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“When Fun is Bigger Than Fear Everything is Possible”

Updated: Jun 1


a group photo of the May 2024 retreat group
Improv Retreat May 2024

“When Fun is Bigger Than Fear Everything is Possible”—This was a stunning testimonial from a participant who attended the Music for People inspired  Improvisation Retreat at CAMMAC this last weekend. 


Much has been said about the importance of play in childhood development. 

Play allows children to cultivate empathy, creativity, communication skills, and independence. It enhances physical development, learning, brain function, and literacy. It relieves stress, builds resilience, and prepares us for dealing with challenges. Interactive play with others is healthy for the mind, body and spirit. 


So why do adults stop playing? 


Adulthood brings responsibilities, challenges, fears, wounds, and disappointments. Innocence gives way to experience. Play, wonderment and awe may seem trivial, and perhaps naive. 

I believe that difficult and painful experiences such as heartbreak, burnout, financial challenges and cancer, to list some of my past experiences, make moments of play, wonderment and awe even more important as nourishment for the soul. As adults, we are exposed to great works of music, literature, theater, dance and art. Discernment and taste bring forth the practical decision to relegate ourselves to the realm of humble spectator always on the sidelines, never daring to make a peep, pick up the pen, present on stage, move or draw. Why bother? What purpose will it serve? 


Answer: creativity and exploration encourage play, wonder and awe. 

 

The importance of laughter - children laugh between 300 and 500 times a day, while adults average between 15 and 17 times a day - if they are lucky. 


a man and a woman sitting together with instruments and laughing
Laughter at the MfP Retreat

For many people, sports and outdoor adventure provide that access to interactive play. Why is it that for those who are more artistically inclined, their creative pursuits are discouraged and even mocked? I have had voice students and improvising instrumentalists tell me their painful accounts. It frustrates me to no end. Music and artistic expression are a most beautiful part of who we are, and the more we nurture it, the better we feel.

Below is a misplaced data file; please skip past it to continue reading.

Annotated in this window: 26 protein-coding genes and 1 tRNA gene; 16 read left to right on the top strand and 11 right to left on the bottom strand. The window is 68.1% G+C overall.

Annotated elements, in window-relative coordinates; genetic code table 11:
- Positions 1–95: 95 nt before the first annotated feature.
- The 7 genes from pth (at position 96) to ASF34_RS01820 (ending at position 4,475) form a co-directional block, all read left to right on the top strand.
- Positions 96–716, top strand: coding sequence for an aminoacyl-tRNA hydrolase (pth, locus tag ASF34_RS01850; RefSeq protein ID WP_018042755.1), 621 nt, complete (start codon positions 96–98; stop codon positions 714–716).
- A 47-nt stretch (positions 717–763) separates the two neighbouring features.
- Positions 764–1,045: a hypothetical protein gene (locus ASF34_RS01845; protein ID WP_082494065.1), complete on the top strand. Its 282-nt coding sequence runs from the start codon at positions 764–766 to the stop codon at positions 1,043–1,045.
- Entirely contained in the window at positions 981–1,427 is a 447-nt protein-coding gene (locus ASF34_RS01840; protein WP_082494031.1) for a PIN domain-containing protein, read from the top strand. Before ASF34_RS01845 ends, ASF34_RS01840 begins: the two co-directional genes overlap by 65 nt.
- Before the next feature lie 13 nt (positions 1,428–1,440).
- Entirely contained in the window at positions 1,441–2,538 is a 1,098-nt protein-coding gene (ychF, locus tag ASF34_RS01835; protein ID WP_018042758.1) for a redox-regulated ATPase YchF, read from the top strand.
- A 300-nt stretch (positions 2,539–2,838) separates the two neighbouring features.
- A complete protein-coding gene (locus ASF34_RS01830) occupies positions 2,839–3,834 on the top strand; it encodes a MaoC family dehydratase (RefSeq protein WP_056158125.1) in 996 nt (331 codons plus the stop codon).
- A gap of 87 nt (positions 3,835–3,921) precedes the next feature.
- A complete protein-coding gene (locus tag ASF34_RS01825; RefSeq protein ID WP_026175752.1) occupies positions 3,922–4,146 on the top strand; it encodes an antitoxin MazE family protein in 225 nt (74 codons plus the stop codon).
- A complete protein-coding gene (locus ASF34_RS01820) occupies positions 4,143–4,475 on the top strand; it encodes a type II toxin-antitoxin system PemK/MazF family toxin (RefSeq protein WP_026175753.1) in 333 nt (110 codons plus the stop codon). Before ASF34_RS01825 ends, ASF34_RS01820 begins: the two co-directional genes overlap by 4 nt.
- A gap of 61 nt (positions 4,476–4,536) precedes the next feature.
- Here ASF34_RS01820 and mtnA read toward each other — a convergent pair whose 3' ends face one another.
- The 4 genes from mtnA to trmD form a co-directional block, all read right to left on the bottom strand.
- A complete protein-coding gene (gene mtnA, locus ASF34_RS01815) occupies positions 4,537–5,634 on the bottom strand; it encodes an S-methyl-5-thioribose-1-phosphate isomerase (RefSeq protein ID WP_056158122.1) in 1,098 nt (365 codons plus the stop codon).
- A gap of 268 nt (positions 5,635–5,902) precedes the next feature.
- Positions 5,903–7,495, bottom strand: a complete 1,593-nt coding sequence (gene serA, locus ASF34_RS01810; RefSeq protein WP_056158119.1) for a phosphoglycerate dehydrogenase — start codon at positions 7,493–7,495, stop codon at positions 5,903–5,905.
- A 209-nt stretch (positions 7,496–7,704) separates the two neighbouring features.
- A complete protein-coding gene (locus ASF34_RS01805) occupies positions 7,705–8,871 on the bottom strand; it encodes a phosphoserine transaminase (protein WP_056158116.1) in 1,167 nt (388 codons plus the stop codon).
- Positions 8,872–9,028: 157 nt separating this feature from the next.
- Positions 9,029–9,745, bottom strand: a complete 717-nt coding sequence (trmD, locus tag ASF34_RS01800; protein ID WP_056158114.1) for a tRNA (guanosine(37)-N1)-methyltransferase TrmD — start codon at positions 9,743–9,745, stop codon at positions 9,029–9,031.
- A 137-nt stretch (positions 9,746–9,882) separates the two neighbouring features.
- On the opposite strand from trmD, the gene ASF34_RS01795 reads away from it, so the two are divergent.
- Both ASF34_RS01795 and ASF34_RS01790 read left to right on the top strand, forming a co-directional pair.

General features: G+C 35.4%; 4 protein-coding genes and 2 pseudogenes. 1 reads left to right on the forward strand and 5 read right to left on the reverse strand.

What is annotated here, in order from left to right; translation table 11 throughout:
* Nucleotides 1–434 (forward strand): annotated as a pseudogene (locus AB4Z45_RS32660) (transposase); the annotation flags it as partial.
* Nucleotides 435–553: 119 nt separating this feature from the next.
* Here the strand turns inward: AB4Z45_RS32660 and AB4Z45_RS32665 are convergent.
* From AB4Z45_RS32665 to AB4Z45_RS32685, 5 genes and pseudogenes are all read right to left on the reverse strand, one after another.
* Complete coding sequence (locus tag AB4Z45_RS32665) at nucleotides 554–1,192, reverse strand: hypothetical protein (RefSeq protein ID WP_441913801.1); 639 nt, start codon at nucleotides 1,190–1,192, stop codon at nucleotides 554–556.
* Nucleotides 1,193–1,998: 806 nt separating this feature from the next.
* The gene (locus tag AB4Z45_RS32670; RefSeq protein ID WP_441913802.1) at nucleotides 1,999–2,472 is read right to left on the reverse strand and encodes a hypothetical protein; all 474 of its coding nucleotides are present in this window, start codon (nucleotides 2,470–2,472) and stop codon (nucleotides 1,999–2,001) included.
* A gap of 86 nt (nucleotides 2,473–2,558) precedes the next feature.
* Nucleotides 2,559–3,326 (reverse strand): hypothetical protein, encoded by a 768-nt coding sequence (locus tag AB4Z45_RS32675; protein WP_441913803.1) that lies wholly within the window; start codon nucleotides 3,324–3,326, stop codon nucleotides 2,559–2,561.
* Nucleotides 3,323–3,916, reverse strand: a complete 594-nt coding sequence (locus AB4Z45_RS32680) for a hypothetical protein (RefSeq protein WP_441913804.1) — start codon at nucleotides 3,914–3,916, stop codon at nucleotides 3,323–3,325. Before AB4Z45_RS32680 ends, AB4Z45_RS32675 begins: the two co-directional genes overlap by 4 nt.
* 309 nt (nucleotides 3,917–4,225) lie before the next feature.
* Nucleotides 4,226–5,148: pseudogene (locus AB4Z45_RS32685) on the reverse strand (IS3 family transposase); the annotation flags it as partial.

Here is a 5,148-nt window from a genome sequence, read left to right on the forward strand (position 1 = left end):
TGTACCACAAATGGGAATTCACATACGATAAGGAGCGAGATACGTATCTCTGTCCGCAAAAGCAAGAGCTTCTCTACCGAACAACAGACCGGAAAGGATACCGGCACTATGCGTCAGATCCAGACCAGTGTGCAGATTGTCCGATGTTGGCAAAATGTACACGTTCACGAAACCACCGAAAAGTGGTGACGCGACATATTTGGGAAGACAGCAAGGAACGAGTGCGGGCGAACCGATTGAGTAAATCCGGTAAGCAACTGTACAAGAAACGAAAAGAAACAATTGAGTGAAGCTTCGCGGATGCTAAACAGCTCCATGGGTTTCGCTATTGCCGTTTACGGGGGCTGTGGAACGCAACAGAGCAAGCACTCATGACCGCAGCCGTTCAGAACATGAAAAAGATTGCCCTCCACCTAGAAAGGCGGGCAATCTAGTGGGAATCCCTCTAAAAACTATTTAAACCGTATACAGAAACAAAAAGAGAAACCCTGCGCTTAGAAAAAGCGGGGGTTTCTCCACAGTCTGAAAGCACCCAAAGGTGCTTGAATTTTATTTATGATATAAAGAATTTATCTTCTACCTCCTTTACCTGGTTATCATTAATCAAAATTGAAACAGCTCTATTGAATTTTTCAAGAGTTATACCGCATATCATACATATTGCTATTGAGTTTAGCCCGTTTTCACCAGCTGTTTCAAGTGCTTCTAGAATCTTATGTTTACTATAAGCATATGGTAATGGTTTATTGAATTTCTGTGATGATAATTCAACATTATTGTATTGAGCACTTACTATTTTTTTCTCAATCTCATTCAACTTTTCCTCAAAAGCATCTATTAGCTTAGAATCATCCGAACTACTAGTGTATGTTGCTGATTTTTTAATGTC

It is important to find people who will cheer you on, who will understand you, and help you move past skeptical remarks. Creativity opens pathways to communication, connection, collaboration and inspiration. Learning skills later in life has taught me patience, patience towards others and patience towards myself. 


Learning can be fun, it can also be hard - we let the fun give us balance. I remember when I was a student at Concordia I started to develop performance anxiety. As the semester progressed so did my perfectionism and my will to achieve. It was during those times that my  teacher Beverly McGuire would tell me to pick up my guitar and sing songs I know and love. I wish I would have taken her advice then and during my graduate studies. 


I invite you to take that leap of faith and make up a song.


I invite you to sit at the piano, hold down the sustain pedal and play one note at a time leaving lots of space between each note. Enjoy the world that each sound offers, enjoy the surprising world that the next sound offers without any worry about wrong notes. Let a “wrong note” be a point of intrigue. 


I invite you to use your hands or two pencils and drum on everything around you. 


I invite you to turn a dinner party into a drumming session by tapping the table with your fork and knife as you invite your friends to tap along. 


I invite you to laugh out loud and dance across the kitchen floor. 


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